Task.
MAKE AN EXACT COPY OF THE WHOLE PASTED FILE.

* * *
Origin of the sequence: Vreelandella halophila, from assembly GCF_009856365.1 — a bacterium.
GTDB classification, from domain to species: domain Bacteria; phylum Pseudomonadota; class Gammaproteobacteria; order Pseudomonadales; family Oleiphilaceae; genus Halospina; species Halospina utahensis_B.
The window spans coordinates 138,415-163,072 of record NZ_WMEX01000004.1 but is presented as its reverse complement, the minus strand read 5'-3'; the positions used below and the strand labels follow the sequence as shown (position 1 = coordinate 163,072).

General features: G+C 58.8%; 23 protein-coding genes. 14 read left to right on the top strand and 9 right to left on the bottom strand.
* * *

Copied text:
Origin of the sequence: Vreelandella halophila, from assembly GCF_009856365.1 — a bacterium.
GTDB classification, from domain to species: domain Bacteria; phylum Pseudomonadota; class Gammaproteobacteria; order Pseudomonadales; family Oleiphilaceae; genus Halospina; species Halospina utahensis_B.
The window spans coordinates 138,415-163,072 of record NZ_WMEX01000004.1 but is presented as its reverse complement, the minus strand read 5'-3'; the positions used below and the strand labels follow the sequence as shown (position 1 = coordinate 163,072).

General features: G+C 58.8%; 23 protein-coding genes. 14 read left to right on the top strand and 9 right to left on the bottom strand.